The Garum Shop in the ancient Roman city of Pompeii was a small business that manufactured and sold a fish sauce called garum that Romans adored. The shop went out of business suddenly and permanently in 79 CE when the nearby volcano, Mount Vesuvius, erupted and buried it, the city, and several other communities under metres of volcanic rock and hot ash.

This is the Triclinium or dining room of a wealthy family
in Pompeii. The diners would have reclined on beds while
eating dishes liberally laced with garum. Claire Eamer photo.
In 1960, archaeologists uncovered the Garum Shop for the first time in 1880 years. Buried with it were six large ceramic containers called dolia and several of the large pottery vessels called amphorae used for everything from wine to -- in this case -- fish processing. The dolia contained the remains of garum in several stages of production, and some of the amphorae contained the well-preserved bones of hundreds of tiny fish.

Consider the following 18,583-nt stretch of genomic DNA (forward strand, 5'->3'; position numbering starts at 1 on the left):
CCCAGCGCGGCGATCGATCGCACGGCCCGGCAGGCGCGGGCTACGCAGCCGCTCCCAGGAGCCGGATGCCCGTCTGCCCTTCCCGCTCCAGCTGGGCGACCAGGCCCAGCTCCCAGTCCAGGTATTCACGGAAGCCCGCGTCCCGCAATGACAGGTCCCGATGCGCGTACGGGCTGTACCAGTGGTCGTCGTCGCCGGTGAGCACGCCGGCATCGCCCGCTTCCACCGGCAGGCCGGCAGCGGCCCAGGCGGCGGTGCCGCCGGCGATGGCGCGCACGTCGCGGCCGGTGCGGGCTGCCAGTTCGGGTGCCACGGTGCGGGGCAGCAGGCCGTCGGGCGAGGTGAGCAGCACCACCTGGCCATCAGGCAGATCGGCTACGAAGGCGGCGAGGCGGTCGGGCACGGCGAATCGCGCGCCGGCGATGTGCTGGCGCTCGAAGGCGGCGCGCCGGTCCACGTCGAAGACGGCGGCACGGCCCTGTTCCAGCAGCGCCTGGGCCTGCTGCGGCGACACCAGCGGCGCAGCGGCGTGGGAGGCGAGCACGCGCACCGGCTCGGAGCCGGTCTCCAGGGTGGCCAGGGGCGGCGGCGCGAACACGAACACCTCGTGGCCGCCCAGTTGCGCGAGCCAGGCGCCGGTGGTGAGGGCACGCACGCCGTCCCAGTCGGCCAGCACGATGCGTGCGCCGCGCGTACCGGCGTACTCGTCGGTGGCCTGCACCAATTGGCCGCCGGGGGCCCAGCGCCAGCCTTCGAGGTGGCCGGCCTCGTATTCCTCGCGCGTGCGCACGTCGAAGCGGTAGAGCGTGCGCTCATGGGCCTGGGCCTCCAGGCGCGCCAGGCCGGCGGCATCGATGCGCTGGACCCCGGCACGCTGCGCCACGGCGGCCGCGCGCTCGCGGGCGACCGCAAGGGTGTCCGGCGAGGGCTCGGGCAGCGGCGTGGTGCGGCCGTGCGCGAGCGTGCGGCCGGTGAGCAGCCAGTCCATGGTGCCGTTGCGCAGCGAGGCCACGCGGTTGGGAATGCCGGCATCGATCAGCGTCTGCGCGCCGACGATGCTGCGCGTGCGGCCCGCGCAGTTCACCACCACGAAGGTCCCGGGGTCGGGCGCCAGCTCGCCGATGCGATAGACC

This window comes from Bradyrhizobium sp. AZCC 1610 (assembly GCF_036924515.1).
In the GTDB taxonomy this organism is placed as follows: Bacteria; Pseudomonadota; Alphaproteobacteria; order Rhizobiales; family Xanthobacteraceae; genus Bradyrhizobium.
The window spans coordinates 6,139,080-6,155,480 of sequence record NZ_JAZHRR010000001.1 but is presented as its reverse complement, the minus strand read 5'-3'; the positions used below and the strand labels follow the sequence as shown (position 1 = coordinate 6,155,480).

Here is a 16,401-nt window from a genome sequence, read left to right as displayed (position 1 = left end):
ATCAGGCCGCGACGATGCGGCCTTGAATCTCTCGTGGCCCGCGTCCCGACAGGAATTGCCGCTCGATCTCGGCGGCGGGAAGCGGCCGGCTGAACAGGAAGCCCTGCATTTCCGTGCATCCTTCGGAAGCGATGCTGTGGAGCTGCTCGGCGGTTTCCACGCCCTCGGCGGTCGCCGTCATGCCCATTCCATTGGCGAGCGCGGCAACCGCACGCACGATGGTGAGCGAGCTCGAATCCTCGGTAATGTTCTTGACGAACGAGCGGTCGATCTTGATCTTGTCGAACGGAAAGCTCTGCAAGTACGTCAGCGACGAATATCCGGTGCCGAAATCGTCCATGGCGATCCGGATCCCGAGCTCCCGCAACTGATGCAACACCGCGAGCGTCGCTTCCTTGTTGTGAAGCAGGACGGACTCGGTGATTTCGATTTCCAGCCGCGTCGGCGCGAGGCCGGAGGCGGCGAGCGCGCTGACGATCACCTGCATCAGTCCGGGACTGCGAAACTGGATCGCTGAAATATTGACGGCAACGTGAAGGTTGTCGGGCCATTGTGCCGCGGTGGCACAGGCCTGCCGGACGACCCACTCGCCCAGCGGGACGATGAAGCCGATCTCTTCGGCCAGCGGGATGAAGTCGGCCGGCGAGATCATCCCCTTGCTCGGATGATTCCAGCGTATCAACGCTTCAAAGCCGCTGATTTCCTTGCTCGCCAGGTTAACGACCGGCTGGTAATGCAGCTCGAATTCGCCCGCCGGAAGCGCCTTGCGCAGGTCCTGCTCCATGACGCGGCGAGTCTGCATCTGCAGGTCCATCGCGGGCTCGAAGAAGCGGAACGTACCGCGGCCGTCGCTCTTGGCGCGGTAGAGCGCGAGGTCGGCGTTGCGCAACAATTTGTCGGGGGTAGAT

Fishy flavour

Now, historians have known for centuries that the Romans loved garum and ate it in huge quantities. But they didn't know exactly what it was beyond a liquid made from decomposed, fermented fish, fish blood, fish guts, and other fishy bits. Doesn't sound very appealing, does it? But no one knew how appealing it might be because no one had tasted it in the better part of 2000 years.
A street-food booth in Pompeii. The railings are modern, but the rest of the shop
is just as the owner left it almost 2000 years ago. The counters have large ceramic
containers sunk into them to hold the day's offerings, certainly including garum.
Claire Eamer photo.

And we didn't have a decent recipe. Have you ever tried to recreate your mother's perfect chocolate cake icing or your grandmother's perfect butter tarts? (I have.) Even if you have the original recipe and you know exactly how it should taste, it's not easy. So -- no detailed recipe and no idea of what it should taste like made garum a mystery.